30 May Heirloom Plants
The two word title of this post belies the actual amount of work I’ve put into this subject of late. I am on a quest to discover as many old time “pioneer” plants as I possibly can. I am the first to admit, it was a huge “a-ha” moment when it dawned on me that the plants the pioneers/settlers/homesteaders used were the ORIGINAL sustainable plants. Duh.
Memorial Day weekend is a poignant part of my history. Every year, we piled in my grandmother’s big blue Chrysler and tooled around to the large and small and obscure graveyards in north Idaho. We lovingly and somberly delivered huge, bountiful, beautiful bouquets to my mother’s resting place, my great grandparents (homesteaders in Idaho from Ireland), my granddad, and many more. Those bouquets were cut early in the morning and arranged in coffee cans with a bit of water. Nestled in the cavernous trunk of my grandmother’s sedan, were a couple dozen fragrant arrangements of peonies, lilacs, bridal wreath spirea, the occasional late tulip, German bearded iris in a rainbow of colors and maybe a branch ofÂ apple blossoms or two.
Here then, is a list of some of the plants I’ve been working with. My thanks to Scott Kuntz of Old House Gardens for his guidance and tips, and leads: where to look next.
Iris, tall purple with fragrance of grape bubble gum â€“ Iris germanica, the paler purple
Iris pallida dalmatica (pallid =sweet)
Iris flavescenspale – paleÂ yellow
Rosa â€˜Harrisonâ€™s Yellowâ€™
Peony, large white, Paeonia â€˜Festiva Maximaâ€™
Peony, large red, Old Memorial â€˜Pineyâ€™, Paeonia officinalis or (some hybrid thereof)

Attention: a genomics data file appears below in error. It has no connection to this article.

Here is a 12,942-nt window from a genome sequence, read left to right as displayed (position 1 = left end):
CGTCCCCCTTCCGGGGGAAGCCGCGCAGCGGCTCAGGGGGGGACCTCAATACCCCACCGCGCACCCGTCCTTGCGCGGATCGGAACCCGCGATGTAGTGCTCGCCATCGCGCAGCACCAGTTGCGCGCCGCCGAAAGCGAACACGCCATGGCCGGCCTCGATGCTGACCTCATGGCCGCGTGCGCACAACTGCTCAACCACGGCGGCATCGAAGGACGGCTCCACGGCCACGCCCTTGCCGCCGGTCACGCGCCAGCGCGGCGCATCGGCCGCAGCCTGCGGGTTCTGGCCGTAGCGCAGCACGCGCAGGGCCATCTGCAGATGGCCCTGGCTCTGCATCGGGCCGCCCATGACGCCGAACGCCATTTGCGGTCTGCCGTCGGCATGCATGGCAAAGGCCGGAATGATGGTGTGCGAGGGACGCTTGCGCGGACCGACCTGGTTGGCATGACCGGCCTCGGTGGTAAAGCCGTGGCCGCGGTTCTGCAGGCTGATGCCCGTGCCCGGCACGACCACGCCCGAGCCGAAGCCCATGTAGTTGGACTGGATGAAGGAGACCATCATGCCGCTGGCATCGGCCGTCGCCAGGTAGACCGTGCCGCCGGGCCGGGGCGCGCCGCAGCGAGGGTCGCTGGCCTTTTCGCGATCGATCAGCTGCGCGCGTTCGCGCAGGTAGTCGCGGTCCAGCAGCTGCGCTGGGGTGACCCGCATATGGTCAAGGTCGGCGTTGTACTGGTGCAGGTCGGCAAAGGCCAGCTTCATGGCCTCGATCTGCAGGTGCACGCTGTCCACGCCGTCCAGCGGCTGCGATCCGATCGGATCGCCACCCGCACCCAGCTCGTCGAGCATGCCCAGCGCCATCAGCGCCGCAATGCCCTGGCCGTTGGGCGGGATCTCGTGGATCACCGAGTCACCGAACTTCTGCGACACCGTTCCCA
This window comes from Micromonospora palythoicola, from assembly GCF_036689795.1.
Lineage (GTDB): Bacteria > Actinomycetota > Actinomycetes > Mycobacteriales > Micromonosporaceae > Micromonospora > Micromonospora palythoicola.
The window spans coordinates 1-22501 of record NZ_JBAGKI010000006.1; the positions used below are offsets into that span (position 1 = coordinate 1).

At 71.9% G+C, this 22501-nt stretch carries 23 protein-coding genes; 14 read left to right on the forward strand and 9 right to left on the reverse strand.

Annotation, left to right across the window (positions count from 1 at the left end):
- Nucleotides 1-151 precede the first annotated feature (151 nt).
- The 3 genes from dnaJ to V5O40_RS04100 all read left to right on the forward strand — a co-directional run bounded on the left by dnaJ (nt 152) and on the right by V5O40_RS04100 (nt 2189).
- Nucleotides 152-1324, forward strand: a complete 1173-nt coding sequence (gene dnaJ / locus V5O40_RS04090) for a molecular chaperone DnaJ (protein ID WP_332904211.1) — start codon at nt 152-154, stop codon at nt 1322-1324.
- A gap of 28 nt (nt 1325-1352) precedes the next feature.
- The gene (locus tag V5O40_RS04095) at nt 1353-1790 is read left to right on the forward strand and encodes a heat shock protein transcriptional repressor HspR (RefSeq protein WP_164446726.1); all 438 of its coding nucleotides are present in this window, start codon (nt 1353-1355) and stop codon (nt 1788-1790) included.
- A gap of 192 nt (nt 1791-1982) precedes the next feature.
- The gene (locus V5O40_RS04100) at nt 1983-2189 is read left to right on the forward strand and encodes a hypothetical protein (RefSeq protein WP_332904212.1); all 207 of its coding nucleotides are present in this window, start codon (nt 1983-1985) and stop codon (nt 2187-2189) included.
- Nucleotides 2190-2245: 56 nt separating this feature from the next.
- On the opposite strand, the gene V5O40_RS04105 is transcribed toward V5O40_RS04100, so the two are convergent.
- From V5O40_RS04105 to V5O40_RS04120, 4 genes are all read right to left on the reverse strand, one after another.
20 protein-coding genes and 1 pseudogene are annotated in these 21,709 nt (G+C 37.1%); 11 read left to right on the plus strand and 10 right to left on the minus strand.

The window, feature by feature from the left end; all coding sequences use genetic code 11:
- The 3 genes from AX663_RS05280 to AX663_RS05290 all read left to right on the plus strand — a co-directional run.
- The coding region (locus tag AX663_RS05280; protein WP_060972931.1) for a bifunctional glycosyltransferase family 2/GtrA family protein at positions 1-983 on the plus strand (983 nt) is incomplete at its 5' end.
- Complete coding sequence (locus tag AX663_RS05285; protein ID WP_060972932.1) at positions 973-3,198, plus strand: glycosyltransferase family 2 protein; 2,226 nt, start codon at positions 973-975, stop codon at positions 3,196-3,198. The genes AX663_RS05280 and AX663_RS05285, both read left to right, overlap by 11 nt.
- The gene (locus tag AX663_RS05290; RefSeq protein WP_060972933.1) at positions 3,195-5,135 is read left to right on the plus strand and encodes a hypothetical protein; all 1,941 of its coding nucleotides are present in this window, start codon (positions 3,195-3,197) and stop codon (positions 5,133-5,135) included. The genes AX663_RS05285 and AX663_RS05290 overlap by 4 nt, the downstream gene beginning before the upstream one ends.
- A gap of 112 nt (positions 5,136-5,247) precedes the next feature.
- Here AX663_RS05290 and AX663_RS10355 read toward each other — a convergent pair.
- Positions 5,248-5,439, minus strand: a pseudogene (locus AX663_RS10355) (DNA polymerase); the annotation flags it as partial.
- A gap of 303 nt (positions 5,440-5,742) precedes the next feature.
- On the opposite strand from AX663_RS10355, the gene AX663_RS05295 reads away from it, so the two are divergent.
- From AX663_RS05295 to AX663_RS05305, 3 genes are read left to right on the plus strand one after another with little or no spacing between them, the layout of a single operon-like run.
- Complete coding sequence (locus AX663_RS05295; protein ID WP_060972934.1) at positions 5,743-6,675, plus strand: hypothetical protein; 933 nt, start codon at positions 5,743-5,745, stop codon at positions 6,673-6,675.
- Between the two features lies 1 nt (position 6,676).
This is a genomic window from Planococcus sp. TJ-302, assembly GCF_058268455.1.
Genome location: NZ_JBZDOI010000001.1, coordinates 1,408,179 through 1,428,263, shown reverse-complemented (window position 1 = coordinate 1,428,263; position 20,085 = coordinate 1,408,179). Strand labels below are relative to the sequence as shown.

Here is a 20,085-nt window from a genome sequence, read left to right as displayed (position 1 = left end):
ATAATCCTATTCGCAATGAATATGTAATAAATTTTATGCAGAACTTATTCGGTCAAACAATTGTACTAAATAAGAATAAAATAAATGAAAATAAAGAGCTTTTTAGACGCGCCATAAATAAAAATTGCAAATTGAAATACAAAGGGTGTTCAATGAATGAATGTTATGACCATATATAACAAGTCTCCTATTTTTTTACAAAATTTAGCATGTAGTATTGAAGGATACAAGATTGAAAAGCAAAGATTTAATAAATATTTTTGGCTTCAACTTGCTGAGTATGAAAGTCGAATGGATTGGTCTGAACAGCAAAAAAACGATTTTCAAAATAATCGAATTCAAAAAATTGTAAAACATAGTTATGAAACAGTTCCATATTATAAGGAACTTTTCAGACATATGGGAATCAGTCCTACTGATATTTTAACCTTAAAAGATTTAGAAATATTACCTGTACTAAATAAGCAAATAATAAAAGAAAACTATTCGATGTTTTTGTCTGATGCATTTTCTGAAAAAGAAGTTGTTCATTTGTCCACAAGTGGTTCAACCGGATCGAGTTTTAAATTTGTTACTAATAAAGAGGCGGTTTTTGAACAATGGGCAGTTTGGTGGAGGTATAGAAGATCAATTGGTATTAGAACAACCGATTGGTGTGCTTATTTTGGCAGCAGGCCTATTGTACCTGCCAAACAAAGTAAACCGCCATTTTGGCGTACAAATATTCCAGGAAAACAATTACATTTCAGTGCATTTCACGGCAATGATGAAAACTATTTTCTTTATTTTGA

Daylily, ditch lily, tiger lily, tawny lily, hemerocallis fulva
Narcissus poeticus, or pheasantâ€™s eye narcissus
Fruit trees: â€˜Foggy Lauâ€™ and â€˜Petit Pearâ€™, Pyrus communis
Hollyhock, black, pink, deep red and mixed , Alcea rosea var.nigra and â€˜old fashioned mixesâ€™
Bouncing bet = saponaria offinalis. Also called soapwort, soaproot or Fullerâ€™s Herb
Dameâ€™s Rocket = Hesperis matronalis, or Dameâ€™s rocket, wild phlox, Dameâ€™s violet, sweet rocket.
Included in the heirloom garden references as garden standards:
Papaver somniferum and other papavers (Oriental poppies)
Scarlet lychnis (Maltese Cross)
Campanula (Canterbury bells)
Mirabilis japonica (Marvel of Peru/ four oâ€™clocks)
Ranunculus repens (Buttercups)
Dianthus barbatus (Clove and/or Maiden pinks)
Aruncus dioicus (Goatsbeard)
Spirea (Bridal wreath)
Digitalis purpura or alba (Foxglove)
Bellis perennis (English daisy)
Additional resources :
Reading the Landscape of America, May Theirrlgard Watts, New York: McMillan, 1975.
Restoring American Gardens: An Encyclopedia of Heirloom Ornamental Plants, 1640-1940, Denise Wiles Adams, Timber Press, Portland, ORÂ 2004
American Household Botany, Judith Sumner, Portland, Oregon, Timber Press, 2005
My Antonia/Song of the Lark/Oh Pioneers all by Willa Cather
The Willa Cather Foundation, Red Cloud, Nebraska, www.willacather.org
Tinsley House, Museum of the Rockies, Bozeman MT, www.museumoftherockies.org.
Old House Gardens, on the web, www.oldhousegardens.com
Select Seeds, www.selectseeds.com
Antique Rose Emporium, www.antiqueroseemporium
The posts today and tomorrow are excerpted from my recent presentations on Pioneer Gardens/Willa Cather’s novels/Heirloom Plants.
Willa Cather’s novels, My Antonia, Death Comes to the Archbishop, and O’Pioneers, make reference to the gardens of American settlers and homesteaders. These brave people grew gardens for food and beauty with nary a drop of pressurized irrigation water and without the aid of the combustion engine. It’s now 2011 and heirloom gardens are hotter than ever. This enlightening program will look at what kinds of gardening techniques and principles still work in today’s gardens, and why.